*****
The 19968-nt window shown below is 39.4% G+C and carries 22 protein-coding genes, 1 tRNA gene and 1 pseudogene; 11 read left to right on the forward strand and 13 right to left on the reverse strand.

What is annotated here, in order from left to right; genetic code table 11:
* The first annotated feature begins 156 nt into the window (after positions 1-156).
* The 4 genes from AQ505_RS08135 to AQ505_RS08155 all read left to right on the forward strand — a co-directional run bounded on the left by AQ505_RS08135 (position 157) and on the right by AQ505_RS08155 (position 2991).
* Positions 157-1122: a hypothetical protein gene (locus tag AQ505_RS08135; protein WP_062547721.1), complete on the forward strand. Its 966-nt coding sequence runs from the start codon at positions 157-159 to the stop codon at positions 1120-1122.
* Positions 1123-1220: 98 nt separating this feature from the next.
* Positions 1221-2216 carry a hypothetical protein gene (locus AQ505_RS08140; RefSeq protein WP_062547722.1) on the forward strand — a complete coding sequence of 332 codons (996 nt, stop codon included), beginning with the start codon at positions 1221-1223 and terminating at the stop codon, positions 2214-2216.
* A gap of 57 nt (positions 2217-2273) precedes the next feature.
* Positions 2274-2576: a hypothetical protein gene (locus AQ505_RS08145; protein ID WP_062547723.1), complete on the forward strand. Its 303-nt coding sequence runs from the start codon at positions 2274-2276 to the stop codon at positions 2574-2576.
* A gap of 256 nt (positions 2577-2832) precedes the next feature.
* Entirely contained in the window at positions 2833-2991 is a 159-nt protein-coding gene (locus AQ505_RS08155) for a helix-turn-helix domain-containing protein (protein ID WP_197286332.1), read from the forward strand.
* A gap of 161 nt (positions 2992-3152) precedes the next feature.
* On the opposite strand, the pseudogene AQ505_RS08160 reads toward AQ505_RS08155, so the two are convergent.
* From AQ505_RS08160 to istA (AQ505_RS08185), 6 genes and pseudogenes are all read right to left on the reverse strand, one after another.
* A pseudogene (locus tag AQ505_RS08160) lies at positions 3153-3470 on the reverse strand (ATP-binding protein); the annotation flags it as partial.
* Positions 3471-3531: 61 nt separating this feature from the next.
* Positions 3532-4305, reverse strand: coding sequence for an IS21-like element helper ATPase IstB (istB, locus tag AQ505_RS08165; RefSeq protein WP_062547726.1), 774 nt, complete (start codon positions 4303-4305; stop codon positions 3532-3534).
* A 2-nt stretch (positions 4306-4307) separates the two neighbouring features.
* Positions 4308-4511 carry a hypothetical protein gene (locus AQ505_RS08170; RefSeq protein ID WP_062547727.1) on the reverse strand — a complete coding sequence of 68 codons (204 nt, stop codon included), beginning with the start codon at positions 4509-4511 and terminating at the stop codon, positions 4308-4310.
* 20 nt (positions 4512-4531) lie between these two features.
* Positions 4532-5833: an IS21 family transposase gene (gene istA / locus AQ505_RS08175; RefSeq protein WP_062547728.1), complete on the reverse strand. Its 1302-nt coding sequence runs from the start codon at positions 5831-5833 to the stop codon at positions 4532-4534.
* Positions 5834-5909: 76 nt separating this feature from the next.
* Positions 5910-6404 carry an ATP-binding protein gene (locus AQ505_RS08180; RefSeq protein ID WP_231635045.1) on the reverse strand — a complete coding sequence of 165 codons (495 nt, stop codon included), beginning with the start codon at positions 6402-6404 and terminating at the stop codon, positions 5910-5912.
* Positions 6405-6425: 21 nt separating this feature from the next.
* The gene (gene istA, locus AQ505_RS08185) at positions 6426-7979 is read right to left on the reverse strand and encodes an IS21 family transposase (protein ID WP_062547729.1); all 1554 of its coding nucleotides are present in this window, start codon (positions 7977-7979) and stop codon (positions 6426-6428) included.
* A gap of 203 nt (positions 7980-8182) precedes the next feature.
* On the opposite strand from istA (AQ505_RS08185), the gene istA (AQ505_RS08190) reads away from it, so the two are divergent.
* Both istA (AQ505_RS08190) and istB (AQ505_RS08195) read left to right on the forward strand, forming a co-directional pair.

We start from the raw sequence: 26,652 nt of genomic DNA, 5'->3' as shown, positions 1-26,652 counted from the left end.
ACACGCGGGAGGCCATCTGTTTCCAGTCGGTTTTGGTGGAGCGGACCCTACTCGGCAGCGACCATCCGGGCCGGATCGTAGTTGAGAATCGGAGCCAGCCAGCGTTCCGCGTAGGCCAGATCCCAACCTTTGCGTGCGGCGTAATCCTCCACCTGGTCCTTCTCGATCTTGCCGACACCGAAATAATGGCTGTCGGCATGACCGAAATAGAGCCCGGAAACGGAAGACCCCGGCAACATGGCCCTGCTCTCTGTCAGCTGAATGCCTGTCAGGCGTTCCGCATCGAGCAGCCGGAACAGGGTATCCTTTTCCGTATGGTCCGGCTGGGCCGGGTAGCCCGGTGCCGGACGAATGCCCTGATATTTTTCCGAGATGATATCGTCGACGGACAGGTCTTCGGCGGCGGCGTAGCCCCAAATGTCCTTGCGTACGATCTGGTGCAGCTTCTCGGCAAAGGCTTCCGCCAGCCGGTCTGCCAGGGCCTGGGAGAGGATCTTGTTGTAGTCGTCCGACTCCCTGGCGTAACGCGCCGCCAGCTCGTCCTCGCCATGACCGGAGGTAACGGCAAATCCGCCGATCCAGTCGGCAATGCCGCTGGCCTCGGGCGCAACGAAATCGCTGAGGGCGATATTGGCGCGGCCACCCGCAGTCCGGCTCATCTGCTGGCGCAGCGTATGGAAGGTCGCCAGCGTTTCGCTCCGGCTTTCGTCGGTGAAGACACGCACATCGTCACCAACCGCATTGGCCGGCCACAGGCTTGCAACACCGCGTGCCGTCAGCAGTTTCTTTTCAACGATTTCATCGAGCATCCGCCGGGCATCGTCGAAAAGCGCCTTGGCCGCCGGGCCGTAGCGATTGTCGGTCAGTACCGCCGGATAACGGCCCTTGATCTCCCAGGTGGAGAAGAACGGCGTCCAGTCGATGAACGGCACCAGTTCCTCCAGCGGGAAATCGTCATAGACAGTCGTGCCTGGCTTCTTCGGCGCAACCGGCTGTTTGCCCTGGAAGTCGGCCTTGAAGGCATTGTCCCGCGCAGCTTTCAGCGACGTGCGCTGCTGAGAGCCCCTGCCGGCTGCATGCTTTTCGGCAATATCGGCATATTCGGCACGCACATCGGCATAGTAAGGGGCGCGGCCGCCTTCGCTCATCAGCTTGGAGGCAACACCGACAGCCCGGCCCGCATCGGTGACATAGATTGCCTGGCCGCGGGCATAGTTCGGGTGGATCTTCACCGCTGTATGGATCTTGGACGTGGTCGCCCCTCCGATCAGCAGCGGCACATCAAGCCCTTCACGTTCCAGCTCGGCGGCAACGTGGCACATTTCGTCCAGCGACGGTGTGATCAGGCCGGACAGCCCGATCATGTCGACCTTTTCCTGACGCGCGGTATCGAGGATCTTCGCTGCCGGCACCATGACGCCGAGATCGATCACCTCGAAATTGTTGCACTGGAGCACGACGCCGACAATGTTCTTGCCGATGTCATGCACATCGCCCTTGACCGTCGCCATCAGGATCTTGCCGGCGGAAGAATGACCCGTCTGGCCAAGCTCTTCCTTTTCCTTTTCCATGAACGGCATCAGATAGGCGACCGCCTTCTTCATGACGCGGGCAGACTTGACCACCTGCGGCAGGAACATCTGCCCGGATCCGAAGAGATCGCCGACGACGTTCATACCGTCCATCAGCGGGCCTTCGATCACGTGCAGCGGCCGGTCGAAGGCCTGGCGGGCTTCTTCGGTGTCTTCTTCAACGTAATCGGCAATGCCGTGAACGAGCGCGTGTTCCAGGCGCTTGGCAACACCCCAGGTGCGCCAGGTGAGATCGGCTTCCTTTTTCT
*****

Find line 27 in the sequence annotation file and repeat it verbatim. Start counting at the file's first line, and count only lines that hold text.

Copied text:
* On the opposite strand from istA (AQ505_RS08185), the gene istA (AQ505_RS08190) reads away from it, so the two are divergent.